PHOTO: Mayor de Blasio last week signed into law several bills that require the NYPD to issue reports on subjects such as use-of-force. Courtesy of Ed Reed/Mayoral Photography Office
By Michael V. Cusenza
Mayor Bill de Blasio recently signed into law three bills that, as he said, aim to “improve transparency” at the City Police Department.
“When it comes to transparency and accountability, we can do more – and we have three bills that will take us even further in the right direction,” de Blasio said before adding his signature to Intros. 539-A, 606-B, and 824-A at City Hall.
Intro. 539-A requires the NYPD to issue a quarterly report on use-of-force, and an annual report on use-of-excessive-force. Intro. 606-B requires the NYPD to issue a quarterly report on the use-of-force broken down by how the NYPD made the initial approach. And Intro. 824-A requires the NYPD to issue an annual report on the number of officers deployed in each precinct, each Housing Police Service Area, and Transit District with a recent history of the following: substantiated Civilian Complaint Review Board or Internal Affairs investigations resulting in suspension; findings of the use of excessive force; or arrests as a result of actions taken while on duty or in relation to their job function.
“Recent events – recent tragic events all over the country remind us of the work that we have to do to bring police and community together,” the mayor said. “The NYPD is already retraining all officers to avoid the use of the force, and constrain the use of force, and to recognize and overcome implicit biases.”
Police Commissioner Bill Bratton, who was in attendance to see the bills signed into law, characterized the new pieces of legislation as “reflective of the new era of transparency that we’re trying to bring to the NYPD, working with the mayor and the City Council. The use-of-force reporting that will be available online for anybody to look where we are with some degree of intimacy – it is building on something we have done for many years in this city where we have reported intimately all uses of firearms in the department – firearm discharges. We have one of the lowest – if not lowest – rates of firearm discharge in America – 67 incidents last year with 36,000 officers in a city of eight-and-a-half million people.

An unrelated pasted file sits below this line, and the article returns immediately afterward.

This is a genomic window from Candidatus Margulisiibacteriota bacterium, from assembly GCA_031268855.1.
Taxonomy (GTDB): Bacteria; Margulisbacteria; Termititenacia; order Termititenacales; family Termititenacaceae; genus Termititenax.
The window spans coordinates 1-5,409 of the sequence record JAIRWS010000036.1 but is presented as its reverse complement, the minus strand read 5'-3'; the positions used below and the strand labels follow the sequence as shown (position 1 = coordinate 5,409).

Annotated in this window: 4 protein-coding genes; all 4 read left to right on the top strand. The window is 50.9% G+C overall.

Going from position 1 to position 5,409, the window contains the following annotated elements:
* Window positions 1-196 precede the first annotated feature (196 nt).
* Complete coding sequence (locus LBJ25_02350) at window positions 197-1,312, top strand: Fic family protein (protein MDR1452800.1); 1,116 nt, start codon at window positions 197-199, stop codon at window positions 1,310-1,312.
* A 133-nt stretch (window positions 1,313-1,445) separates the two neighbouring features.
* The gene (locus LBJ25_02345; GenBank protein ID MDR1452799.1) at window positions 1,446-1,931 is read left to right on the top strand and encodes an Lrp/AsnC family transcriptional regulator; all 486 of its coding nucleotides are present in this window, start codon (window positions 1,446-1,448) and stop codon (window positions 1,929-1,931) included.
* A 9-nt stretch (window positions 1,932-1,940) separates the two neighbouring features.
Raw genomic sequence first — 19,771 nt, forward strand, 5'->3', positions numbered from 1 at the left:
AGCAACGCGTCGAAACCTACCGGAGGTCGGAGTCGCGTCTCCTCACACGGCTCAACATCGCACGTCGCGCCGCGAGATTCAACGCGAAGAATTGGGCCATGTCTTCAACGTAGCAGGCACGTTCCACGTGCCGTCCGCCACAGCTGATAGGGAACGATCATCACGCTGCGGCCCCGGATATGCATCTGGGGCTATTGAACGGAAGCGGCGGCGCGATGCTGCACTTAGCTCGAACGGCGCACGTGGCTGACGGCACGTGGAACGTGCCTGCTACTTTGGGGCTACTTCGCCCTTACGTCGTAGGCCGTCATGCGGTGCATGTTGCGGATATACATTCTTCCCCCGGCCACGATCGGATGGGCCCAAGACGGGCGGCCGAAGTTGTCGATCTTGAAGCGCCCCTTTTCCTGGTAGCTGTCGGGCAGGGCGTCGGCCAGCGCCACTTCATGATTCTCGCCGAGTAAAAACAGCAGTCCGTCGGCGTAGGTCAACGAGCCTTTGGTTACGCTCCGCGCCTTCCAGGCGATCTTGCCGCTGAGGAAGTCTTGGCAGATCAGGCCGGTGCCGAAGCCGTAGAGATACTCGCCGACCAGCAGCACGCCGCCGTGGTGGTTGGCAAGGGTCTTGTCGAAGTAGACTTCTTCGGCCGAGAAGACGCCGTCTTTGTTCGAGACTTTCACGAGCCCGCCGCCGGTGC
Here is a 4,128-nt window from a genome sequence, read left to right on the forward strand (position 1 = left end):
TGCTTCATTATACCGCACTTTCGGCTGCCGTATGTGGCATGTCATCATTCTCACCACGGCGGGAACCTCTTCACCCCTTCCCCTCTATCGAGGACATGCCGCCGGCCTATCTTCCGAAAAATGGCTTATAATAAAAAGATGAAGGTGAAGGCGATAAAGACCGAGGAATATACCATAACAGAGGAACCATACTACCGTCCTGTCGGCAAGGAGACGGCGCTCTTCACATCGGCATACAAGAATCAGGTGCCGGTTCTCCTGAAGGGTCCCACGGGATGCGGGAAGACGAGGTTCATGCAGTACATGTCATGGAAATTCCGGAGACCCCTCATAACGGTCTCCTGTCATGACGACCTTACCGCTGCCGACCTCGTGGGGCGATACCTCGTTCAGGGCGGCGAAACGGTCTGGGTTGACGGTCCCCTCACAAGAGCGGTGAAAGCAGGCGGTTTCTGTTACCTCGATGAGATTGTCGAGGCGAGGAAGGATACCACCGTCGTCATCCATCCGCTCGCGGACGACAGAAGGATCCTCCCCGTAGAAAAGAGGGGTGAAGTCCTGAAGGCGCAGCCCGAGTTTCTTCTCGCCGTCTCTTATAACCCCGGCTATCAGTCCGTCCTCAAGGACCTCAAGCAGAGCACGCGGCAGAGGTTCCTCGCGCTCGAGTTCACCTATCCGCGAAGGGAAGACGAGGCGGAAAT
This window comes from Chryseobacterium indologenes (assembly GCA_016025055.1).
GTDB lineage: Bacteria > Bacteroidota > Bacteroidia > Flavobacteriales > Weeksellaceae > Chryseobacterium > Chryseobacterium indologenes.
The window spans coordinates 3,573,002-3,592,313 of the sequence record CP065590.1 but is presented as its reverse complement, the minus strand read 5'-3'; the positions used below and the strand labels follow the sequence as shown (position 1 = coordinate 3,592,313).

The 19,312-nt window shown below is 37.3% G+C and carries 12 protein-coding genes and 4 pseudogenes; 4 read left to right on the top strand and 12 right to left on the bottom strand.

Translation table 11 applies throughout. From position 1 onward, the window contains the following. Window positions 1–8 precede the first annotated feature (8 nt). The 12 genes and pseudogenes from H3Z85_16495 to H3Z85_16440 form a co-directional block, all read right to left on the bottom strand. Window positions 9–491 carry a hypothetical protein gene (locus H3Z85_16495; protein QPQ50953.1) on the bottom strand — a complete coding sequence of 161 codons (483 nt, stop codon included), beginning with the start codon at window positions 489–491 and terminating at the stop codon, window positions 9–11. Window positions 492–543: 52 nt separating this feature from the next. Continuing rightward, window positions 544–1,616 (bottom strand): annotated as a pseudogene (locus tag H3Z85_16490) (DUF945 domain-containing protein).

“Similarly, our use of force in every other category,” Bratton continued, “we believe, is below the national average, but will now have transparency and intimacy very similar to what we’ve had with firearms for many, many decades available for all to see in the media, the pubic, the political leadership – reflective of the need for greater transparency as we work to improve and build upon the relationships that we must have with our communities.
“New York has become a very safe city, but it’s a shared responsibility to keep it that way – shared responsibility between our elected officials, Police Department, and the communities that we both collectively serve.”
Additionally last week, de Blasio signed into law two bills “that will give us a greater understanding of recidivism, and help us determine which Department of Probation programs are most effective.”
Intro. 1026-A requires Probation to issue an annual report on its services. And Intro. 1142-A requires the department to issue an annual report on factors that lead to recidivism and data related to those on probation.